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Teens Forever Changed by March of the Living

Broward Teens 2016

The 99 Broward County high school grade 11 and 12 students who returned May 16 from the 14-day March of the Living program met with their parents May 19 at the Posnack Jewish Community Center in Davie to discuss their feelings and observations of the MOTL program.

The phrase “I am forever changed. I will always remember what I have seen at the camps” was repeated by the teens as the most important shared observation of the MOTL Program.

The March of the Living program began in 1988 as an annual educational program for two weeks with 112,000 teens from around the world going to Poland for eight days and then continuing the journey to Israel for six more days in order to study the history of the Holocaust as well as examine the roots of hate, intolerance and prejudice.

The enrollment this year was nearly doubled from the 55 Broward students who attended the MOTL program in 2015. Overall, over 200,000 students from 52 countries have participated in the MOTL program since 1988, according to the program’s official website www.motl.org

Students from Miami-Dade and Palm Beach students also participated in the MOTL program. In Miami, the program is titled as the Leo Martin March of the Living program, in honor of the late Holocaust survivor and Miami-Dade resident who contributed $1 million for the establishment of the Friends of the March of the Living not for profit organization to perpetuate the MOTL Program.

By being “forever changed” meant many of the teens felt different about being Jewish, with a deeper emotional bond and understanding of Judaism, the Holocaust and Israel after going on the MOTL program.

“I saw the change in my 17-year-old daughter Addison immediately since she returned home. She always used to tell me that she never felt Jewish enough. Once she returned from The March of the Living, she immediately told me how connected she now felt with being Jewish,” said Vanessa Donaher.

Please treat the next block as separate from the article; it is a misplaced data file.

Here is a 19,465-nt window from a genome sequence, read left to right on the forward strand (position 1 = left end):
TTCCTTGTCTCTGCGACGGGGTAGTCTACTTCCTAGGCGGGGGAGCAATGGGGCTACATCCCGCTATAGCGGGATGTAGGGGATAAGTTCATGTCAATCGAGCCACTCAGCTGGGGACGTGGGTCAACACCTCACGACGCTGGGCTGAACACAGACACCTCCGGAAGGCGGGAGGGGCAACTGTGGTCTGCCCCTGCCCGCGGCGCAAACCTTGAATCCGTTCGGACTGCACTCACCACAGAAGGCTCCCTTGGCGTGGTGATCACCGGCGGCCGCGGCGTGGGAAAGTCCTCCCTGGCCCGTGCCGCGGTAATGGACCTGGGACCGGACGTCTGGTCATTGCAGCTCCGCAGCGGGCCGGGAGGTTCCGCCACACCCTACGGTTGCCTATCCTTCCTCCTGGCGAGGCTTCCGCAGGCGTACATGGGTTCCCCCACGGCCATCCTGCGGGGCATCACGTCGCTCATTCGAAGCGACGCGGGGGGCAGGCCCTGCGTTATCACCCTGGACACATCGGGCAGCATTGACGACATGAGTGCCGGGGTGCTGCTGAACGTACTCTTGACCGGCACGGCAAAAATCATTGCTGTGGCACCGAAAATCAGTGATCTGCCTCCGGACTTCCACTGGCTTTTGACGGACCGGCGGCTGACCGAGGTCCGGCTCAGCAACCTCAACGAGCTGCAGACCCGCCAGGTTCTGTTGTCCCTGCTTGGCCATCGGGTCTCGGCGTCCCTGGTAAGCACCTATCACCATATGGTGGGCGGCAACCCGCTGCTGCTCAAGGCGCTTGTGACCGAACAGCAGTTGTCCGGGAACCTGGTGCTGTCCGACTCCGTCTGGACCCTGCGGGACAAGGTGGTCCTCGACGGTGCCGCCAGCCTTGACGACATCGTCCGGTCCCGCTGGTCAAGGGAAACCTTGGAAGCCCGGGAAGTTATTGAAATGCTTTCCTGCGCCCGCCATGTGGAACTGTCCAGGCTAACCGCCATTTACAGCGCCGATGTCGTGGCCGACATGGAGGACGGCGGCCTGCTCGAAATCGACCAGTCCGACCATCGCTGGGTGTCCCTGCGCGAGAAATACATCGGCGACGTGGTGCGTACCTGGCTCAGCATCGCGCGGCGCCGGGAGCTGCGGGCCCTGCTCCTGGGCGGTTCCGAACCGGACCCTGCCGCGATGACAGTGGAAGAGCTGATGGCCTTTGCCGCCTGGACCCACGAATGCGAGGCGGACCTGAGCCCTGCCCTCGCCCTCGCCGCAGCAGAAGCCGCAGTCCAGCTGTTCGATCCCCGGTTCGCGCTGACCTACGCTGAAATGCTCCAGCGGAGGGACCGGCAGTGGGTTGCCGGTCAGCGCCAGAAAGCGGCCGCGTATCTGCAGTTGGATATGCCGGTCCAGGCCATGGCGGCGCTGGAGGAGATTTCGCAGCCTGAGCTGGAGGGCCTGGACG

“Before I went on the March of the Living, I did not feel that I prayed enough and took being Jewish almost for granted, especially because I don’t go to a Jewish day school. Now that I have returned, I intend to pray twice a day and become more involved in Judaism,” said teen Dylan Esquenazi.

The Broward students were accompanied by Holocaust survivors who joined the teens in visiting the concentration camps of Auschwitz, Birkenau, Majdanek and Treblinka in remembering the six million Jews who were murdered in the camps.

“Before I went to the concentration camps, I thought I knew all I had to know about the Holocaust from watching films and hearing the testimonies of survivors over the years at school, But, that is no longer true. Going inside the camps, seeing the gas chambers, even remnants of hairs of people who once were alive, is a very deep emotional experience that makes all I knew before my journey to the camps seem like nothing,” said Jessie Gedallovich.

The teens also expressed how joyous going to Israel was, as a contrast to the sadness of being in Poland.